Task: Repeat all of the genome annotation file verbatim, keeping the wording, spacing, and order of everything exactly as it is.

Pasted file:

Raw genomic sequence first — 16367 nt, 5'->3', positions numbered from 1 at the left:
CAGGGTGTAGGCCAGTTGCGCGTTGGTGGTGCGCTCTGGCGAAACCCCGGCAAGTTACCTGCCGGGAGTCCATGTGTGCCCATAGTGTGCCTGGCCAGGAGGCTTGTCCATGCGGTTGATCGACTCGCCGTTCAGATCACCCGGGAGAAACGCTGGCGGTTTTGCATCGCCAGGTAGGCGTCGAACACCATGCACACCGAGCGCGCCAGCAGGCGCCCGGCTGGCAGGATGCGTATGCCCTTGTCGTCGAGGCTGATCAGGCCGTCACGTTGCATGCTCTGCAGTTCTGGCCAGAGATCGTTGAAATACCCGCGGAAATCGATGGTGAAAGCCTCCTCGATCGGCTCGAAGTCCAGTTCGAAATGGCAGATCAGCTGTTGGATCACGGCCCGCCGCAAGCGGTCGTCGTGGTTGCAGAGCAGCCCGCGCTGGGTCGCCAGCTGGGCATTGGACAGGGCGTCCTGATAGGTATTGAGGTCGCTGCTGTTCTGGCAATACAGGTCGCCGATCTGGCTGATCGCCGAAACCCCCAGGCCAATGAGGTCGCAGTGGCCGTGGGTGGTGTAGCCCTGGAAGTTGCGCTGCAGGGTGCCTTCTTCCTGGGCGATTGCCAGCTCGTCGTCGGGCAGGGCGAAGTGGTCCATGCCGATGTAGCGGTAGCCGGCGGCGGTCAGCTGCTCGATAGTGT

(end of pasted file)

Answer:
Raw genomic sequence first — 16367 nt, 5'->3', positions numbered from 1 at the left:
CAGGGTGTAGGCCAGTTGCGCGTTGGTGGTGCGCTCTGGCGAAACCCCGGCAAGTTACCTGCCGGGAGTCCATGTGTGCCCATAGTGTGCCTGGCCAGGAGGCTTGTCCATGCGGTTGATCGACTCGCCGTTCAGATCACCCGGGAGAAACGCTGGCGGTTTTGCATCGCCAGGTAGGCGTCGAACACCATGCACACCGAGCGCGCCAGCAGGCGCCCGGCTGGCAGGATGCGTATGCCCTTGTCGTCGAGGCTGATCAGGCCGTCACGTTGCATGCTCTGCAGTTCTGGCCAGAGATCGTTGAAATACCCGCGGAAATCGATGGTGAAAGCCTCCTCGATCGGCTCGAAGTCCAGTTCGAAATGGCAGATCAGCTGTTGGATCACGGCCCGCCGCAAGCGGTCGTCGTGGTTGCAGAGCAGCCCGCGCTGGGTCGCCAGCTGGGCATTGGACAGGGCGTCCTGATAGGTATTGAGGTCGCTGCTGTTCTGGCAATACAGGTCGCCGATCTGGCTGATCGCCGAAACCCCCAGGCCAATGAGGTCGCAGTGGCCGTGGGTGGTGTAGCCCTGGAAGTTGCGCTGCAGGGTGCCTTCTTCCTGGGCGATTGCCAGCTCGTCGTCGGGCAGGGCGAAGTGGTCCATGCCGATGTAGCGGTAGCCGGCGGCGGTCAGCTGCTCGATAGTGT